Company sued by university can continue emailing that it will not hire students

University of Illinois v. Micron Technology, Inc., No. 11-2288 (C.D.Ill, Order dated April 11, 2013)

The University of Illinois sued Micron for patent infringement. Micron sent an email to several professors that read in part:

Because Micron remains a defendant in a patent infringement lawsuit that [the University] filed against Micron in Federal court in Illinois on December 5, 2011, effective immediately, Micron will no longer recruit [University] students for open positions at any of Micron’s world-wide facilities.

The University asked the court for a preliminary injunction barring future harassing communications from Micron to any University employee. The court denied the motion, holding that:

  • the term “harassing” was vague and therefore the requested injunction would violate Rule 65(d)’s requirement that the injunction describe in reasonable detail the acts to be restrained
  • the prior restraint of speech would likely violate Micron’s First Amendment rights
  • the sought after preliminary injunction did not pertain to the injury alleged in the complaint

Though the court sided in favor of Micron on the question of whether to enter an injunction, it questioned the company’s motives. It found Micron’s decision to be “without tact,” and was “very concerned” that Micron was trying to interfere with the litigation. But there was not sufficient evidence for the court to draw such a conclusion.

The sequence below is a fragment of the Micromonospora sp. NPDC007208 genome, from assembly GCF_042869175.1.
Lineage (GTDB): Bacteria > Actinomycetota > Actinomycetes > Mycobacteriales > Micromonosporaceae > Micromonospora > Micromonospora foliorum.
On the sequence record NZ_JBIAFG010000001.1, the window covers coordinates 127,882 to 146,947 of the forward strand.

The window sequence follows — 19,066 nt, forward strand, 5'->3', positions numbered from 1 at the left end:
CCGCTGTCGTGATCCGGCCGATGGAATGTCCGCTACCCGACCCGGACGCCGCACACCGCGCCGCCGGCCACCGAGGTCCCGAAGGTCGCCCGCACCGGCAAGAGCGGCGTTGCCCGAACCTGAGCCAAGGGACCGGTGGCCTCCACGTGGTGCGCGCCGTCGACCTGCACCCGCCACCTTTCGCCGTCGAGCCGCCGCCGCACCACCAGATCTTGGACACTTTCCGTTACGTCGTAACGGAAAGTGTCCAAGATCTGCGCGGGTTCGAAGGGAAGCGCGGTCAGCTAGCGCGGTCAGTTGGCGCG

One thought on “Company sued by university can continue emailing that it will not hire students

  1. Marissa Davidson-Predom

    I think this case is really just a childish immature dispute between Micron and the University of Illinois. If I was a university employee I do think I would be hurt by Micron sending out the harsh email they sent to professors. To say that due to the lawsuit between the two that Micron will then not allow employment to university students is just childish, and not fair to those students. I mean I don’t agree with Micron doing this to the students, however, I do in a way understand why they are doing this. If you are in a lawsuit with someone, why would you want to be accepting and helpful to your opponent? So I do see both sides of the argument. However, within this case I do think the courts were right to agree that the statement wasn’t necessarily harassing. I do believe harassing is more crossing the line rude. Whereas the Micron statement is just more childish in that they don’t want to be civil with the University. Also, I do agree with the courts that it would possibly violate Micron’s first amendment rights concerning prior restraint. I think this case is very tricky in aspects. Yes they are against each other Micron and the University, but I personally think it is more of a battle between the two that shouldn’t have ever reached the court system.

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